# decrement

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## dec·re·ment

(dĕk′rə-mənt)
n.
1. The act or process of decreasing or becoming gradually less.
2. The amount lost by gradual diminution or waste.
3. Mathematics The amount by which a variable is decreased; a negative increment.

[Latin dēcrēmentum, from dēcrēscere, dēcrē-, to decrease; see decrease.]

## decrement

(ˈdɛkrɪmənt)
n
1. the act of decreasing; diminution
2. (Mathematics) maths a negative increment
3. (General Physics) physics a measure of the damping of an oscillator, expressed by the ratio of the amplitude of a cycle to its amplitude after one period
4. (General Physics) (of spectra) a sequence of related spectrum lines decaying in intensity, e.g. Balmer decay
[C17: from Latin dēcrēmentum, from dēcrescere to decrease]

## dec•re•ment

(ˈdɛk rə mənt)

n.
1. the act or process of decreasing; gradual reduction.
2. the amount lost by reduction.
3. Math. a negative increment.
[1475–85; < Latin dēcrēmentum=dēcrē(scere) to decrease + -mentum -ment]
ThesaurusAntonymsRelated WordsSynonymsLegend:
 Noun 1 decrement - the amount by which something decreasesdecreaseamount - the relative magnitude of something with reference to a criterion; "an adequate amount of food for four people"free fall, drop, dip, fall - a sudden sharp decrease in some quantity; "a drop of 57 points on the Dow Jones index"; "there was a drop in pressure in the pulmonary artery"; "a dip in prices"; "when that became known the price of their stock went into free fall"shrinkage - the amount by which something shrinks 2 decrement - a process of becoming smaller or shorterdecreasephysical process, process - a sustained phenomenon or one marked by gradual changes through a series of states; "events now in process"; "the process of calcification begins later for boys than for girls"decay, decline - a gradual decrease; as of stored charge or currentdecline, diminution - change toward something smaller or lowerdesensitisation, desensitization - the process of reducing sensitivity; "the patient was desensitized to the allergen"narrowing - a decrease in widthslippage - a decrease of transmitted power in a mechanical system caused by slippingwastage - the process of wastingincrement, growth, increase - a process of becoming larger or longer or more numerous or more important; "the increase in unemployment"; "the growth of population"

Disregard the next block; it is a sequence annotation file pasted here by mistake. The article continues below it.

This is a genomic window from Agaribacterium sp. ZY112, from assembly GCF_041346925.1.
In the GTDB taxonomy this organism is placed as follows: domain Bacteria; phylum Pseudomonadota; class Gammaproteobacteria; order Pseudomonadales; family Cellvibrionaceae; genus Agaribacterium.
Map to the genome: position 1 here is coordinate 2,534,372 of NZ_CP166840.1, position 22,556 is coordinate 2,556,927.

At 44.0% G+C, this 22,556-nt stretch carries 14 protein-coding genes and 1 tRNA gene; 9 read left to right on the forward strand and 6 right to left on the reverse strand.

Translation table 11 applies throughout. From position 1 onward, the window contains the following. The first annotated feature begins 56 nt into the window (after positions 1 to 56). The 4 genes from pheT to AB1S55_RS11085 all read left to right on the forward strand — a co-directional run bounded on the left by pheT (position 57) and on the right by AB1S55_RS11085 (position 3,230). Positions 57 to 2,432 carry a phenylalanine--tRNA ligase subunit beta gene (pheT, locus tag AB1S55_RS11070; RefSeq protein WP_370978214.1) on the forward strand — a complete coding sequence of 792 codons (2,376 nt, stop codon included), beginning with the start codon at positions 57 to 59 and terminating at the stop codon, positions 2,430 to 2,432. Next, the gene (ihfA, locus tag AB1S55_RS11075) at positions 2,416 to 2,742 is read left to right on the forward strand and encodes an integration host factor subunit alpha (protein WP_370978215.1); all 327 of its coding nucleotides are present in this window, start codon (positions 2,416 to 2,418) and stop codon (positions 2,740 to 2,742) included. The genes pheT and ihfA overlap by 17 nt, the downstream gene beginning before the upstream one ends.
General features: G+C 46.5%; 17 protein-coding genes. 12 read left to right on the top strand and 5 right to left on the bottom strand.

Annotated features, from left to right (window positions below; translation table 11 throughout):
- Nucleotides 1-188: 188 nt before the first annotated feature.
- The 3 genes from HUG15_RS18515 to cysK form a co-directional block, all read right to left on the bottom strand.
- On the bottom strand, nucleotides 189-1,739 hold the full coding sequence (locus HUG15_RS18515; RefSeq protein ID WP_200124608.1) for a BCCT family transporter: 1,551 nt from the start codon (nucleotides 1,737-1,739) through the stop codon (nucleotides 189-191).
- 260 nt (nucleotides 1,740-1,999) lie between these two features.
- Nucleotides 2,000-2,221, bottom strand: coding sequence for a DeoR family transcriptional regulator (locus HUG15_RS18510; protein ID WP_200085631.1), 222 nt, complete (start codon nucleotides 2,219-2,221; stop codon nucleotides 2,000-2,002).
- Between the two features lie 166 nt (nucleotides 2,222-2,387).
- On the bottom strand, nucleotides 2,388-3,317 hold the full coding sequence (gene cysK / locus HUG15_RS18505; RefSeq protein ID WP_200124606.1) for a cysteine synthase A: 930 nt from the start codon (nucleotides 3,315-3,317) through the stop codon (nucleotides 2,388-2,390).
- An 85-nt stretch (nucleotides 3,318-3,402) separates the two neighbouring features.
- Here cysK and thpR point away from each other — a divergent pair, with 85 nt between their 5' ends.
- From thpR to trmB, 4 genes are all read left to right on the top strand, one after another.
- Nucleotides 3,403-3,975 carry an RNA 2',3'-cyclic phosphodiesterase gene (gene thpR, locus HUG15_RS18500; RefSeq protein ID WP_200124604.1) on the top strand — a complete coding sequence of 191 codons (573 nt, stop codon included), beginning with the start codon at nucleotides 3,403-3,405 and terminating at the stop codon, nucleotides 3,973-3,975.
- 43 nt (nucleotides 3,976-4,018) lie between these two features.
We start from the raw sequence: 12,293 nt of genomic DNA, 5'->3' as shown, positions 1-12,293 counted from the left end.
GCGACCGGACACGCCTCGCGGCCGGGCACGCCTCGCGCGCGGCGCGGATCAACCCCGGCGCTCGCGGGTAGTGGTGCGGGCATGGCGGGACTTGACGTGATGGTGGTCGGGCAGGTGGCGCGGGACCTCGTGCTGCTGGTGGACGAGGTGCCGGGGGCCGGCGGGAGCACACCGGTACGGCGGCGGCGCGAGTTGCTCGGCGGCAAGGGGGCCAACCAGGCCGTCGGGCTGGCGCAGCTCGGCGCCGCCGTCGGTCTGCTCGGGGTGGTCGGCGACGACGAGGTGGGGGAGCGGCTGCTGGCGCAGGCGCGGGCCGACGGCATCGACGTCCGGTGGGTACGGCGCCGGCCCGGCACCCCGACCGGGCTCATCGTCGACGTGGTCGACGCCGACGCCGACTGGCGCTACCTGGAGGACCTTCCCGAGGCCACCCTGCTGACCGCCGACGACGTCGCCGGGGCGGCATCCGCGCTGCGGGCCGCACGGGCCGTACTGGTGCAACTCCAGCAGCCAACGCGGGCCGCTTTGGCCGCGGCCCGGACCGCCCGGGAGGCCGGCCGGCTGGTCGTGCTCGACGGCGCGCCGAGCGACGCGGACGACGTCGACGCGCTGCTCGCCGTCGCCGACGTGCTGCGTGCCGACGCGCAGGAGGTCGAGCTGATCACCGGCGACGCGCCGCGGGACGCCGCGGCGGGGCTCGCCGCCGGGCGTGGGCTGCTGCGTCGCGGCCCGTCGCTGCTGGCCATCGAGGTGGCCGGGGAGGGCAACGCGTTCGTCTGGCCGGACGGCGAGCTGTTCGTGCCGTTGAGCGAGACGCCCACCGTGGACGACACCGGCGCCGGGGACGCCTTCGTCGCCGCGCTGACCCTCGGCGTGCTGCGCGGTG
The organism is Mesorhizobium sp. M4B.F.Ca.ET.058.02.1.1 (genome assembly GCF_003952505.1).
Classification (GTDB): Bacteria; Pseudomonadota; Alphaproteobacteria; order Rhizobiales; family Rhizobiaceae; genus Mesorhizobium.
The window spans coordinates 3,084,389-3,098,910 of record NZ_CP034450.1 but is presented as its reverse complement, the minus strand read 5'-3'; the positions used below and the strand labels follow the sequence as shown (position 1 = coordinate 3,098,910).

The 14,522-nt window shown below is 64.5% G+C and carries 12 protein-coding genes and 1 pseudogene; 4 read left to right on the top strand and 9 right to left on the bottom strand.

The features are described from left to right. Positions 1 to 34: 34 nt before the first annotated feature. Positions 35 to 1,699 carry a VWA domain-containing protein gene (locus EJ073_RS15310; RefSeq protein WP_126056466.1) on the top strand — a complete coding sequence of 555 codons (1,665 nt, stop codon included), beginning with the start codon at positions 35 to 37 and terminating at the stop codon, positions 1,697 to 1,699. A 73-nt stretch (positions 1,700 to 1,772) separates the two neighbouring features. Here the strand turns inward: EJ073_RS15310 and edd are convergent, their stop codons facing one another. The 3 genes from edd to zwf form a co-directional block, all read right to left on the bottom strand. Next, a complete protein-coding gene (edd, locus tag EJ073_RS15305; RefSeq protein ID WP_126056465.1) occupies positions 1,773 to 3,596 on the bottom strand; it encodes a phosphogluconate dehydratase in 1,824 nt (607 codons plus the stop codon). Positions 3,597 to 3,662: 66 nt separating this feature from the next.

## decrement

noun
The act or process of decreasing:
Translations
References in periodicals archive ?
In this work, the Arrhenius equation was used to determine the change in the properties of rubbers, and the following properties were adopted as the main physicomechanical properties characterizing the life of the vibration isolator: the static modulus, the dynamic modulus, the logarithmic decrement, the development of residual compressive deformation and the hysteresis losses.
The Appendix B continues the discussion regarding the remaining three offerors within this scenario where each of the three remaining offerors are granted the VATEP decrement that they earned as defined within the solicitation.
"Decrement in harvest area was largest in Cagayan Valley," it added.
Distributions of decrement in the different muscles are illustrated in [Table 2].
6 shows the dependences of the logarithmic damping decrement and the time of total attenuation of the vertical natural oscillations on the strength of electric field.
This study contributes to the literature by way of two central factors: first, the existing models in the Brazilian literature for calculating actuarially fair social security rates, such as Giambiagi and Afonso (2009), Afonso and Lima (2011), Penafieri and Afonso (2013), and Afonso and Freira (2015), are purely financial or single decrement models and therefore end up omitting benefits such as retirement due to invalidity, among others.
Temperature dependences of the logarithmic decrement [delta] (T) measured at frequencies of f ~ 73 kHz are shown in Figure 1.
To quantify repetitive finger movement kinematics, we used linear regression techniques to determine the intercept, which reflects the initial movement amplitude (degree) and initial velocity (degree/s), and the slope, which reflects the amplitude and velocity decrement during the movement repetition.
The OUCC, Indiana's utility consumer watchdog, said decrement pricing is not without some risk for customers because it can force them to pay for uneconomic coal units to run, as opposed to paying the cost incurred by utilities buying power at a lower rate from the wholesale market.
Another illustration in the VATEP appendix even shows a decrement value attached to receiving a "low" risk.
The linear increment and decrement does not accurately imitate the network load pattern and thus cannot be used for an efficient utilization of the network bandwidth.

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